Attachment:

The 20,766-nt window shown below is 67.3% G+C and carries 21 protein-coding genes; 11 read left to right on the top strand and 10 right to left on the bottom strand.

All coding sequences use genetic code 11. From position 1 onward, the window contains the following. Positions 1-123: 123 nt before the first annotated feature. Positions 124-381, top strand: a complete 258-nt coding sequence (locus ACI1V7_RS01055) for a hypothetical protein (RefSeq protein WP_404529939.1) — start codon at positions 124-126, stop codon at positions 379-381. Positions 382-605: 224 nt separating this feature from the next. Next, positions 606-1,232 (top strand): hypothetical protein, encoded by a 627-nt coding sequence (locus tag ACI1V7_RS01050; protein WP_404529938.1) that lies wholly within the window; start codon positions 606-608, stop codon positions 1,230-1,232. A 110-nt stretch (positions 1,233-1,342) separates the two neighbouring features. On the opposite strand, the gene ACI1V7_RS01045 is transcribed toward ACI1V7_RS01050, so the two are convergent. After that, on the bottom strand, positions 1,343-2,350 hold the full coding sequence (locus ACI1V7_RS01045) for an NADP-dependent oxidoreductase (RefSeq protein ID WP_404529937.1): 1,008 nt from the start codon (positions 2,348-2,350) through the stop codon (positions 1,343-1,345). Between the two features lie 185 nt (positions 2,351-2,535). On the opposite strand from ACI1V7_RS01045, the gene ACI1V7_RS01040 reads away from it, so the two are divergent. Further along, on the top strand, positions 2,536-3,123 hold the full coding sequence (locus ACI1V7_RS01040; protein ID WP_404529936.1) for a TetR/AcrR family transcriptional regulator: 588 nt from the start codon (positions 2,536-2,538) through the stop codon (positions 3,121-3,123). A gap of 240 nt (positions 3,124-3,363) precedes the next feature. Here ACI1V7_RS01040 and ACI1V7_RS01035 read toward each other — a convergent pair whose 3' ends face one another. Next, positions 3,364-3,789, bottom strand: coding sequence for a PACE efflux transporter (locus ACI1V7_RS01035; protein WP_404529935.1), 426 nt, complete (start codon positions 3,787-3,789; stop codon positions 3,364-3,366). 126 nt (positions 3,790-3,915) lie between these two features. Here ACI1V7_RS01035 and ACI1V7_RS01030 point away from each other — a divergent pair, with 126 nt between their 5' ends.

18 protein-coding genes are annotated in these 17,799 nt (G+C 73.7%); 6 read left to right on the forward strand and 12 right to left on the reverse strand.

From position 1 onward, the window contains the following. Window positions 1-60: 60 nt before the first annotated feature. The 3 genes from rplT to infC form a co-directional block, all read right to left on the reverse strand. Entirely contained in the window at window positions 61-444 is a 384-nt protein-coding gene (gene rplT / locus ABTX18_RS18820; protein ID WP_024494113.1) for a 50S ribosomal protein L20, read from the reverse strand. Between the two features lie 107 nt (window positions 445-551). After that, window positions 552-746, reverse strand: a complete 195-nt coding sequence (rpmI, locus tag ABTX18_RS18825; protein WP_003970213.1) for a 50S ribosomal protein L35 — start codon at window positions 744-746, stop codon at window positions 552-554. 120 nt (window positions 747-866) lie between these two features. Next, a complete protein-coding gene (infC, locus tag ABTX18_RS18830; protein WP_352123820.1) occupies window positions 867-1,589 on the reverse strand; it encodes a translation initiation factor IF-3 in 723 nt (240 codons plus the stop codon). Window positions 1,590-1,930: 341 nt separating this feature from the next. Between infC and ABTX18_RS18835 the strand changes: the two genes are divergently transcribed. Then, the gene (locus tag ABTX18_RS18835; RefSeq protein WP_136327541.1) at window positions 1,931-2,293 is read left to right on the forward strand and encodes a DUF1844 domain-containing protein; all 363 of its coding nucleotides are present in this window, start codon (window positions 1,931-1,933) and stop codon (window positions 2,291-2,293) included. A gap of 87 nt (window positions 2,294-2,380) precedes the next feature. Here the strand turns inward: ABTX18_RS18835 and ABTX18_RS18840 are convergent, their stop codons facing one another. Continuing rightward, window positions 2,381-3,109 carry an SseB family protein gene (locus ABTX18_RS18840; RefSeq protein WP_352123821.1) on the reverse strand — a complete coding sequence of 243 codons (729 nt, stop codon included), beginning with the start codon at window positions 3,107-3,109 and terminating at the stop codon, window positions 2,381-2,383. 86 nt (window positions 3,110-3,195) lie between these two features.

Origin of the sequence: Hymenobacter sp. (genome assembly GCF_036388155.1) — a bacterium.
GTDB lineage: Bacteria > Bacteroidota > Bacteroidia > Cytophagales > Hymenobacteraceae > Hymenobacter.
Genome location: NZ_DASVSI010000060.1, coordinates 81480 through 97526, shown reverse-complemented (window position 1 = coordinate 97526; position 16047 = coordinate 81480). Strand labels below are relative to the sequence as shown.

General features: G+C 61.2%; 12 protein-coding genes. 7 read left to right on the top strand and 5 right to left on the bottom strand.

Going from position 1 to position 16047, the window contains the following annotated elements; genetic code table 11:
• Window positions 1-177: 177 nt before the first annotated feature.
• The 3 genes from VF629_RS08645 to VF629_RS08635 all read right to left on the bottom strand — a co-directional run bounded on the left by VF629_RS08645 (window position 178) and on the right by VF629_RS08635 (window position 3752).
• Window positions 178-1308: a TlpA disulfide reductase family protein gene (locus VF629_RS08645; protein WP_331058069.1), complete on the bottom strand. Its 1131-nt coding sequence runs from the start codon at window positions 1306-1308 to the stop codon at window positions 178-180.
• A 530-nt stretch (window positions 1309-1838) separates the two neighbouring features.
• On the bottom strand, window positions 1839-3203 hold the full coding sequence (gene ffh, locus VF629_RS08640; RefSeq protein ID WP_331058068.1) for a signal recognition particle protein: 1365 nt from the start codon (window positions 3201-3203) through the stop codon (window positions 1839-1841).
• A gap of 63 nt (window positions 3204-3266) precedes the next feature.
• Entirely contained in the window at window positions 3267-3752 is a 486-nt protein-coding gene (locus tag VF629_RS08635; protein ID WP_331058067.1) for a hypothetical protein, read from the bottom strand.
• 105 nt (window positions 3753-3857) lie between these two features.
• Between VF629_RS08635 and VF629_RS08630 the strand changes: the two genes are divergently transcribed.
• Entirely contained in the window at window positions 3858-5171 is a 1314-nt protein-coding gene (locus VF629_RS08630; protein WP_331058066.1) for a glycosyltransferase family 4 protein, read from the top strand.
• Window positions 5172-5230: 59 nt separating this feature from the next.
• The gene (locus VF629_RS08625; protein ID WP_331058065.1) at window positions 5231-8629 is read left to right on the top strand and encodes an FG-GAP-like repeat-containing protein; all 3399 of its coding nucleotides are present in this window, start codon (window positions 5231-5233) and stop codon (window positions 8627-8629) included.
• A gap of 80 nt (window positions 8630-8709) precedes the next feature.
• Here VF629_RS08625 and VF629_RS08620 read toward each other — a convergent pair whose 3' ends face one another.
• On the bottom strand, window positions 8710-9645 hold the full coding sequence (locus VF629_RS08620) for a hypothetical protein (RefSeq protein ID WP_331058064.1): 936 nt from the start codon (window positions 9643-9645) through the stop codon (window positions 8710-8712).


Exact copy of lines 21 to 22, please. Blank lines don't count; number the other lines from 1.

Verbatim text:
• The gene (locus VF629_RS08625; protein ID WP_331058065.1) at window positions 5231-8629 is read left to right on the top strand and encodes an FG-GAP-like repeat-containing protein; all 3399 of its coding nucleotides are present in this window, start codon (window positions 5231-5233) and stop codon (window positions 8627-8629) included.
• A gap of 80 nt (window positions 8630-8709) precedes the next feature.